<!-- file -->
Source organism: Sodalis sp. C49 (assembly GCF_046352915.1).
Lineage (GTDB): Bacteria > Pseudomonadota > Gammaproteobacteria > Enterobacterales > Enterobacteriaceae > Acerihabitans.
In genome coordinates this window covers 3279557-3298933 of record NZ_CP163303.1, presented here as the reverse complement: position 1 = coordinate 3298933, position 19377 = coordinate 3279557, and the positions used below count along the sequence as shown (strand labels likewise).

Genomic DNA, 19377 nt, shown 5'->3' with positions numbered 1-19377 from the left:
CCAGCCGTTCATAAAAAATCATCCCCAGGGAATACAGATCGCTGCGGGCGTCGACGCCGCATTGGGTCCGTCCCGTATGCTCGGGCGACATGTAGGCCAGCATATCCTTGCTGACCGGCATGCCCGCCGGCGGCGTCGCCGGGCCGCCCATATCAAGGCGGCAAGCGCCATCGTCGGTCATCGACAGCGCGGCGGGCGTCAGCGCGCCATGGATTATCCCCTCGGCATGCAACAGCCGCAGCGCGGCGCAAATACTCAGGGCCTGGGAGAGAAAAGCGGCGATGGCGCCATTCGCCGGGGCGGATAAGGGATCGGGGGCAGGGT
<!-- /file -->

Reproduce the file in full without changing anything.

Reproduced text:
Source organism: Sodalis sp. C49 (assembly GCF_046352915.1).
Lineage (GTDB): Bacteria > Pseudomonadota > Gammaproteobacteria > Enterobacterales > Enterobacteriaceae > Acerihabitans.
In genome coordinates this window covers 3279557-3298933 of record NZ_CP163303.1, presented here as the reverse complement: position 1 = coordinate 3298933, position 19377 = coordinate 3279557, and the positions used below count along the sequence as shown (strand labels likewise).

Genomic DNA, 19377 nt, shown 5'->3' with positions numbered 1-19377 from the left:
CCAGCCGTTCATAAAAAATCATCCCCAGGGAATACAGATCGCTGCGGGCGTCGACGCCGCATTGGGTCCGTCCCGTATGCTCGGGCGACATGTAGGCCAGCATATCCTTGCTGACCGGCATGCCCGCCGGCGGCGTCGCCGGGCCGCCCATATCAAGGCGGCAAGCGCCATCGTCGGTCATCGACAGCGCGGCGGGCGTCAGCGCGCCATGGATTATCCCCTCGGCATGCAACAGCCGCAGCGCGGCGCAAATACTCAGGGCCTGGGAGAGAAAAGCGGCGATGGCGCCATTCGCCGGGGCGGATAAGGGATCGGGGGCAGGGT